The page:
In dialogue with the work of Conny Roggeband and Andrea Kriszán, our current (as yet unpublished) research identifies the mechanisms that produced these setbacks. The government dismantled public policy, which weakened state capacity. Government officials cast doubt on the need for specific policies promoting gender equality. They even questioned the legitimacy of gender equality as a goal. The result of all this was open hostility towards abortion and sex education, and the reframing of women's interests as 'family issues'.
The anti-feminist coalition claimed to be 'defending the family' against alleged threats from feminist and LGBTQ movements, the left, the UN, and human rights NGOs
Familism proved an effective political strategy. The anti-feminist coalition claimed to be 'defending the family' against alleged threats from feminist and LGBTQ movements, the left (or 'communism'), the United Nations, and human rights NGOs. The coalition:
Our research finds that anti-feminist actors blocked intersectional approaches to policy formation that concerned the family and gender- or race-based violence. These conservative actors refused to consider racial cleavages, or racism.
The Worker’s Party, led by Luiz Inácio Lula da Silva, won the 2022 presidential elections. Feminist politics was now back on to the official agenda in Brazil. The new government explicitly pledged commitment to gender equality, along with renewed commitments to uphold social, environmental, and human rights. Lula's appointments to top posts and coalitions in Congress show that Brazil has returned to a more pluralistic government, in which legislators are free to dispute existing policy, and to advocate for feminist perspectives.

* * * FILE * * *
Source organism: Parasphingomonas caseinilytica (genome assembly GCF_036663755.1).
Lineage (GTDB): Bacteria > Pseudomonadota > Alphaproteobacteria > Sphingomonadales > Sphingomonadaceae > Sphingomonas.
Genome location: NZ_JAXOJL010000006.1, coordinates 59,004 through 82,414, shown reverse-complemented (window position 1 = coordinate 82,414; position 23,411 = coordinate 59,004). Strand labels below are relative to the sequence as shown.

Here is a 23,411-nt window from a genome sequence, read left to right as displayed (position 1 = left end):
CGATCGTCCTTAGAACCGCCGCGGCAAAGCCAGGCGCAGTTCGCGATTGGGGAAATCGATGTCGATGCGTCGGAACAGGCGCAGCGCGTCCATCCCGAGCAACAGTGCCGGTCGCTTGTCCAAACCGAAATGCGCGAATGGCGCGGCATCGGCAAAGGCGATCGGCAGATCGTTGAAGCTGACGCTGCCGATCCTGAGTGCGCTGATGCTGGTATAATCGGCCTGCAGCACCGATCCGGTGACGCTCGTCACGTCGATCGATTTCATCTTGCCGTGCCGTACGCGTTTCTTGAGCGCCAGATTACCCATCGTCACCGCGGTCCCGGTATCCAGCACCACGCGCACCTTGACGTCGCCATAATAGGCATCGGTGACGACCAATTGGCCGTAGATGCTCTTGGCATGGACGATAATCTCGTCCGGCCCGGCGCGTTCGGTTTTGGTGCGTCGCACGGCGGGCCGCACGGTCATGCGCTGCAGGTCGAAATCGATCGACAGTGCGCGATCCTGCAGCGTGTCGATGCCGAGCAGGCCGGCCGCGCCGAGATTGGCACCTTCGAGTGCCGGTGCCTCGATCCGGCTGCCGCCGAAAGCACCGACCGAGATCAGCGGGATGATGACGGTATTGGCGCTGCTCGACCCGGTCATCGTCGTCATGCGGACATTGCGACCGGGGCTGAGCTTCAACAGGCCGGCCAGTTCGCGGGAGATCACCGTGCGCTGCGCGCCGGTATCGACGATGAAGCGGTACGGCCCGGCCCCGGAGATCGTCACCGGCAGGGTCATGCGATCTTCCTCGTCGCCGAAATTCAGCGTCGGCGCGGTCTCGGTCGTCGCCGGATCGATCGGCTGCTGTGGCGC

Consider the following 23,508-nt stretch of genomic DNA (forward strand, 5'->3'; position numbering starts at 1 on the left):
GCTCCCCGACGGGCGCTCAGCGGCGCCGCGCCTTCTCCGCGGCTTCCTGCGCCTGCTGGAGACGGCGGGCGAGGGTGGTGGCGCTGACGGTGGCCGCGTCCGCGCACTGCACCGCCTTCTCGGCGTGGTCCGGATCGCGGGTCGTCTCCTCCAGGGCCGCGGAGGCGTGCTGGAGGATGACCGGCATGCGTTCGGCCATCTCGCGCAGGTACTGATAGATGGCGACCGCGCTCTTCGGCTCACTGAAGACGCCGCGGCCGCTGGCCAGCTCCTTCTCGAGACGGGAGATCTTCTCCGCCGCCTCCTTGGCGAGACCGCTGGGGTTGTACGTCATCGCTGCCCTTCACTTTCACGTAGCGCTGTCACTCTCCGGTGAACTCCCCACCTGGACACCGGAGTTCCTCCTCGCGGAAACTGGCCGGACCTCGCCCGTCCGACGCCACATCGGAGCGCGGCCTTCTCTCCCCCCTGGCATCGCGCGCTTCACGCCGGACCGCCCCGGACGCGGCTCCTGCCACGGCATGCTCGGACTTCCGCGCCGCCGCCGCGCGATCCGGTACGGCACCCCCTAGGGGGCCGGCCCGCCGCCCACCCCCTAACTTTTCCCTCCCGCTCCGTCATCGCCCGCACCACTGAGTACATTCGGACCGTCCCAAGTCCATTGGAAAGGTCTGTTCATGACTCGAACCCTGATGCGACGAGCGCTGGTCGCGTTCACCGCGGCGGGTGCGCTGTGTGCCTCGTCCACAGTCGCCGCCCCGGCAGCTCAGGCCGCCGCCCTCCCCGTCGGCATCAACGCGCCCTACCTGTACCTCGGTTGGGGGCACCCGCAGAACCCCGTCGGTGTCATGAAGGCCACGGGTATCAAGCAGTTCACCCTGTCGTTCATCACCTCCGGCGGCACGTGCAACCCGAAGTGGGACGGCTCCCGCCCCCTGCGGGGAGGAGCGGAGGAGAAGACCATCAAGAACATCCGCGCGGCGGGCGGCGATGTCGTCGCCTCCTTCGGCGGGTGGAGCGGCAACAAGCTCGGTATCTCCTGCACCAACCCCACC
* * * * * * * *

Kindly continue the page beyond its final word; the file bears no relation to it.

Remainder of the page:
However, these changes do not mean that the game has been completely reset. Overcoming the Bolsonaro backlash against gender equality will not be easy.
First, the populist far-right (and Bolsonarismo in particular) has become an integral part of Brazilian politics. Opposition to gender equality and feminist politics has become a strategic necessity for the visibility of far-right movements and politicians. Religious conservative political activism has encouraged such opposition to expand across parties and grassroots movements.
Bolsonarismo has become integral to Brazilian politics. Religious conservative activism has expanded across political parties and grassroots movements
Second, Brazilians elected a more progressive government – but a conservative Congress. Conservative actors will likely produce setbacks in law, mostly around reproductive and sexual rights. Even if such conservatives fail to thrive, their influence means that feminist actors will waste precious time on damage limitation, rather than working to advance women's rights. Policy for women in the new government is also selective. For example, there is no mention of abortion, evidently to prevent negative publicity.
Finally, state capacity is limited. Institutional restrictions introduced in 2016 cut the social policy budget. Bolsonaro’s neoliberal attack on public employees, public services, transparency and funding has had longstanding effects, undermining governmental capacity to formulate and implement policy. Bolsonaro also targeted mechanisms for transparency, and public control over policy implementation and funds.
Those advocating for gender equality and women's rights in Brazil now face more experienced conservative activism, the expansion of conservative far-right sectors in Congress and society, and an impaired state.
No.9 in a Loop thread on Gendering democracy. Look out for the 🌈 to read more in this series